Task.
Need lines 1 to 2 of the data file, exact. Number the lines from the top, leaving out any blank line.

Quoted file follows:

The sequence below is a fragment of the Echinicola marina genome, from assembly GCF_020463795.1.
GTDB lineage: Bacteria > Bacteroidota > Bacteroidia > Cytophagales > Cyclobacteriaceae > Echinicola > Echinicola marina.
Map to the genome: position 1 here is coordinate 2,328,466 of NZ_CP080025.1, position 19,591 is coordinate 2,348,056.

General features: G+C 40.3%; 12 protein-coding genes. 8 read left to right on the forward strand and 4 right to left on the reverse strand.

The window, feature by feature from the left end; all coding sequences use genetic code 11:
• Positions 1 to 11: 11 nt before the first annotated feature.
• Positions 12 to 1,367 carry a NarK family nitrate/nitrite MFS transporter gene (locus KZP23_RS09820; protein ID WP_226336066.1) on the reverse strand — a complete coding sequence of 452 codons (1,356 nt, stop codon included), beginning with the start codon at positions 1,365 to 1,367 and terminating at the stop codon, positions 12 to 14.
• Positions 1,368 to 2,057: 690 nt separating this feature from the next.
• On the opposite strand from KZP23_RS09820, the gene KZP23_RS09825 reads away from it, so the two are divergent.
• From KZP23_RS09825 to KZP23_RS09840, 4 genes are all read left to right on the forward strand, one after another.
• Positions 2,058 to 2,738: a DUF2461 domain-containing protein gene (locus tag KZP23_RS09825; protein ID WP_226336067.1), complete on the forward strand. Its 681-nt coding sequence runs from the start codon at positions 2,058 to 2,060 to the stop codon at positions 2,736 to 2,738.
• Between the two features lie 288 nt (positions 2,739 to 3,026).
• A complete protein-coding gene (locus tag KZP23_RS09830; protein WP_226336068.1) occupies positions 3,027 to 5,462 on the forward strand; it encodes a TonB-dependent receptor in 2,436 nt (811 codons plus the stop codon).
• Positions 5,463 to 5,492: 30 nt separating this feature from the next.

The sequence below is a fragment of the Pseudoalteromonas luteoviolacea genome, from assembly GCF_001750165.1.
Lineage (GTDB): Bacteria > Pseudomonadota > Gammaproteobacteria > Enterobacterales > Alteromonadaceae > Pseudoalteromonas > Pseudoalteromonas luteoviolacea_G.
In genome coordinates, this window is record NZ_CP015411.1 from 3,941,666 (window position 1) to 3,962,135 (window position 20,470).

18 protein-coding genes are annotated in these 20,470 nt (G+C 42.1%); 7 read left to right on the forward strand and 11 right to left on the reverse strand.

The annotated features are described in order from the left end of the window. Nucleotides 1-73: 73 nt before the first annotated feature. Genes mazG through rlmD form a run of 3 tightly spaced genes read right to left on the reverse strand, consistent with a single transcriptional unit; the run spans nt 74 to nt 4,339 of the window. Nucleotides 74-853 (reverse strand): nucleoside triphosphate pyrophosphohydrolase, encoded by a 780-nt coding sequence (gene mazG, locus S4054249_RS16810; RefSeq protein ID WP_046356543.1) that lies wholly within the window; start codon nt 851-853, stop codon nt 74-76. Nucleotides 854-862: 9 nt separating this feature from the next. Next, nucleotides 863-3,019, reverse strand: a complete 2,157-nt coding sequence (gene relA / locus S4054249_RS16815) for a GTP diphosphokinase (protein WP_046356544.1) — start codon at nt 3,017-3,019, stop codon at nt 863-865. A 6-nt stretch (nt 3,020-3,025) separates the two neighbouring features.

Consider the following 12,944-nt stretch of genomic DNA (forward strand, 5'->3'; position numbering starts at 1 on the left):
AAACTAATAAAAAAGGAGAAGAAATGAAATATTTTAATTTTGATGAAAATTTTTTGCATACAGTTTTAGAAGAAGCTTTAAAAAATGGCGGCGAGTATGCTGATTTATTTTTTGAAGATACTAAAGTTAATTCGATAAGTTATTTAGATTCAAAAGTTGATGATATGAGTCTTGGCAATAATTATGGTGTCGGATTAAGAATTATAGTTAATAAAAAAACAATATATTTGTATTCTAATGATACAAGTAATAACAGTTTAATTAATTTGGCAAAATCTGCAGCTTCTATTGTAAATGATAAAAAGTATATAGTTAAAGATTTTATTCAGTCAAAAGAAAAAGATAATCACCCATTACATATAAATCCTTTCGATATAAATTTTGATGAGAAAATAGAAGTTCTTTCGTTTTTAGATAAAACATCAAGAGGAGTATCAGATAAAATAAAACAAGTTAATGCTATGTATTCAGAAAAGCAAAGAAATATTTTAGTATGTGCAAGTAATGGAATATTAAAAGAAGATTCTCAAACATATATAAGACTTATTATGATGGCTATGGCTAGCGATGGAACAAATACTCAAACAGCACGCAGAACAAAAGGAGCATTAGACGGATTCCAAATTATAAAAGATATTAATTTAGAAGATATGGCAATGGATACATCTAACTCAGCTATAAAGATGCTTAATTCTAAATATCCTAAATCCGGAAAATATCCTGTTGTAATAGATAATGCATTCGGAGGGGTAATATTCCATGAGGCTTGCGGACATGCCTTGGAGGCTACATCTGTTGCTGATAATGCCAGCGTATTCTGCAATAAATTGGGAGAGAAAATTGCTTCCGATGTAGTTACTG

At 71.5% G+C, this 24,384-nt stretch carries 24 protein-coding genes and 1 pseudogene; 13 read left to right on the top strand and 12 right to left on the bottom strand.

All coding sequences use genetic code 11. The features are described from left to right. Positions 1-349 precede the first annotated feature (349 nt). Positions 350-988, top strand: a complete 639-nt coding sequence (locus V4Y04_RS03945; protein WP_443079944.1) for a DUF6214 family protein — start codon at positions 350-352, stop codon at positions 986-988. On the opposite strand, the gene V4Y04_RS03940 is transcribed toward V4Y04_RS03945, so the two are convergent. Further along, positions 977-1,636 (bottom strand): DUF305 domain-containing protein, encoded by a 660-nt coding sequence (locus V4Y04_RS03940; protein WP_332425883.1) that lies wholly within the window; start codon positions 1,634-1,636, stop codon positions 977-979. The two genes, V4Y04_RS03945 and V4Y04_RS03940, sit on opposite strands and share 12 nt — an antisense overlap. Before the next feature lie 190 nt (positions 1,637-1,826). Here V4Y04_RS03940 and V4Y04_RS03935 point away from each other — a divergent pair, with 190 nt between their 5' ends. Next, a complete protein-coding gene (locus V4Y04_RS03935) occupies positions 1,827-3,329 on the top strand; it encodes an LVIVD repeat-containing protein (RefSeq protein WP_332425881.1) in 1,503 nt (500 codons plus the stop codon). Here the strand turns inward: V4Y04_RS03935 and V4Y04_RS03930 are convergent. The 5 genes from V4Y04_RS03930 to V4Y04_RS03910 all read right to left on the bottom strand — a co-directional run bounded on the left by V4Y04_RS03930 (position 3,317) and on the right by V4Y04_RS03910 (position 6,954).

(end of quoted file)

The sequence below is a fragment of the Echinicola marina genome, from assembly GCF_020463795.1.
GTDB lineage: Bacteria > Bacteroidota > Bacteroidia > Cytophagales > Cyclobacteriaceae > Echinicola > Echinicola marina.